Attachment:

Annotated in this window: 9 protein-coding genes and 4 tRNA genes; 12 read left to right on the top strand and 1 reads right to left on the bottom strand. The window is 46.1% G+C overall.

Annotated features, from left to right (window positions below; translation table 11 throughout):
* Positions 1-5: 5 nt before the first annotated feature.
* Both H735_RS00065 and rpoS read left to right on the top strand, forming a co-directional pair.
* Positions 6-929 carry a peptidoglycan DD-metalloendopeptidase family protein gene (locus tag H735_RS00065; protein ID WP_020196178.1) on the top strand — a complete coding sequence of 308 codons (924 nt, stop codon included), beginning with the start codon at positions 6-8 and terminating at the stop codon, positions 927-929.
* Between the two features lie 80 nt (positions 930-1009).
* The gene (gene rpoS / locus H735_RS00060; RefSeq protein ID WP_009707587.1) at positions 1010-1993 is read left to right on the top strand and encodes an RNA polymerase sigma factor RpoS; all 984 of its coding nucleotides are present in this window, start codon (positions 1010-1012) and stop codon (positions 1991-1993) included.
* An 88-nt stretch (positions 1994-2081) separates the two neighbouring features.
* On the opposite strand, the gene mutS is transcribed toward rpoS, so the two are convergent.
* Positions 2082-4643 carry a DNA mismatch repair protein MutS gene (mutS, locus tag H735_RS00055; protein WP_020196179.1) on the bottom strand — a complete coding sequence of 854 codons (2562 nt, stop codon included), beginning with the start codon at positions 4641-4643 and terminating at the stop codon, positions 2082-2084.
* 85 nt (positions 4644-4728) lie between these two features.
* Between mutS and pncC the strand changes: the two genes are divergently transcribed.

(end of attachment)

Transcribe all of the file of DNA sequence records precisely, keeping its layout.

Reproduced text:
Annotated in this window: 9 protein-coding genes and 4 tRNA genes; 12 read left to right on the top strand and 1 reads right to left on the bottom strand. The window is 46.1% G+C overall.

Annotated features, from left to right (window positions below; translation table 11 throughout):
* Positions 1-5: 5 nt before the first annotated feature.
* Both H735_RS00065 and rpoS read left to right on the top strand, forming a co-directional pair.
* Positions 6-929 carry a peptidoglycan DD-metalloendopeptidase family protein gene (locus tag H735_RS00065; protein ID WP_020196178.1) on the top strand — a complete coding sequence of 308 codons (924 nt, stop codon included), beginning with the start codon at positions 6-8 and terminating at the stop codon, positions 927-929.
* Between the two features lie 80 nt (positions 930-1009).
* The gene (gene rpoS / locus H735_RS00060; RefSeq protein ID WP_009707587.1) at positions 1010-1993 is read left to right on the top strand and encodes an RNA polymerase sigma factor RpoS; all 984 of its coding nucleotides are present in this window, start codon (positions 1010-1012) and stop codon (positions 1991-1993) included.
* An 88-nt stretch (positions 1994-2081) separates the two neighbouring features.
* On the opposite strand, the gene mutS is transcribed toward rpoS, so the two are convergent.
* Positions 2082-4643 carry a DNA mismatch repair protein MutS gene (mutS, locus tag H735_RS00055; protein WP_020196179.1) on the bottom strand — a complete coding sequence of 854 codons (2562 nt, stop codon included), beginning with the start codon at positions 4641-4643 and terminating at the stop codon, positions 2082-2084.
* 85 nt (positions 4644-4728) lie between these two features.
* Between mutS and pncC the strand changes: the two genes are divergently transcribed.